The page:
Direct Mail Must Say ‘What’s In It for Me?’
As much as direct mail marketers hear the point hammered home that their messages always need to be relevant to their audiences, some are still not listening, according to USPS Direct Marketing Specialist Leslie Goldstein.
Goldstein emails out a newsletter that’s at times irreverent, but always informative, about what he’s observing in the mail stream. For “Marketing Tips Issue No. 145 - WIIFM?” the tone is no different.
“Why should I care what one is sending to me — whether it’s via mail, email or SMO (social media optimization) marketing?” he asks. “What are you addressing that will make one’s life: Better — Faster — Easier? Solve a problem? Save money? Provide more time? Make more money? Give special status? Etc.?”
If marketers in any channel can’t answer that question, they’ve got a problem, he says in the newsletter that he also posted on LinkedIn.
“Place yourself in your prospect’s/customer’s shoes,” he suggests. “Think about what’s in it for them. What need of theirs are you satisfying? Why would someone want to do business with you? ‘We’ve been in business since 1898!’ SO WHAT?!
‘We offer the best customer service!’ REALLY? ‘We have the best prices!’ I SHOULD HOPE SO! ‘We’ve earned more awards than any of our competitors!’ BIG DEAL!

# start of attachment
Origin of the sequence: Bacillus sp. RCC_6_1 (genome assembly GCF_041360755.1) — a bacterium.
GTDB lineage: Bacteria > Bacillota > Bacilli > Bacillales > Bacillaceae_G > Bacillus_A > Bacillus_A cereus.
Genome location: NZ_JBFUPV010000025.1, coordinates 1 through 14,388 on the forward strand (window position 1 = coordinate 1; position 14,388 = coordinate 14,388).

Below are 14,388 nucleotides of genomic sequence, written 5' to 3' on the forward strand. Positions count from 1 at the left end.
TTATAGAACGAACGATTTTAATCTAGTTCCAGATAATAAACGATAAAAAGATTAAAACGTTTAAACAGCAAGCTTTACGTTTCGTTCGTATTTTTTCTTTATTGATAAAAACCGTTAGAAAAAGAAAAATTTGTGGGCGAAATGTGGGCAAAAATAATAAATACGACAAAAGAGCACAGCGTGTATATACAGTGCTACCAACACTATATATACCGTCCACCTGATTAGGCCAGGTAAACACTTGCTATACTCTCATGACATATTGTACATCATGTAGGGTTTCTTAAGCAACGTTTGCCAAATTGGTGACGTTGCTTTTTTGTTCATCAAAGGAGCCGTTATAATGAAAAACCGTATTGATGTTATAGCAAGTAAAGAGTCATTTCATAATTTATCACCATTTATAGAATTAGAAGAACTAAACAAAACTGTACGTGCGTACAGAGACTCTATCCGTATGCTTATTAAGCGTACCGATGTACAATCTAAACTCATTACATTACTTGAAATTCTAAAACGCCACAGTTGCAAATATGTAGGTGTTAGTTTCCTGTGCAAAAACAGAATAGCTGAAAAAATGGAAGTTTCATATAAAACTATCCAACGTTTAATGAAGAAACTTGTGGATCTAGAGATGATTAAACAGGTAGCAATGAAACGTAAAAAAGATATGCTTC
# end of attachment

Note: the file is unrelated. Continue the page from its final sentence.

“The list could go on endlessly,” he continues. “Nowhere is a WIIFM addressed.”
Stop navel-gazing, Goldstein says. Where are the benefits?
Case-in-point, the real estate vertical.
“I’m sure you’ve received those wonderful mailings that always show a picture of the agent (I’m still not sure why that’s there but that’s fodder for another time) with listings of homes that have been recently placed on the market for sale or that have been recently sold,” he says. “My comment – BIG DEAL – SO WHAT – I SHOULD HOPE SO. Nowhere is the WIIFM addressed.”
[Author’s note: While I do get these mailings, I also have colleagues who regularly get pieces that ask them when they’re going to sell their homes, too.]
Goldstein says a benefit real estate professionals could list in their direct mail is how home sellers can get the most money from buyers. What’s in it for the Realtor? Offer a free seminar on the topic, which brings prospective sellers in the door.
“Now take a look at your own company’s marketing materials,” he says. “What do you think: Big Deal, So What, I Should Hope So. Or does it address WIIFM?”
What do you think, marketers? Does your direct mail measure up?
Please respond in the comments section below.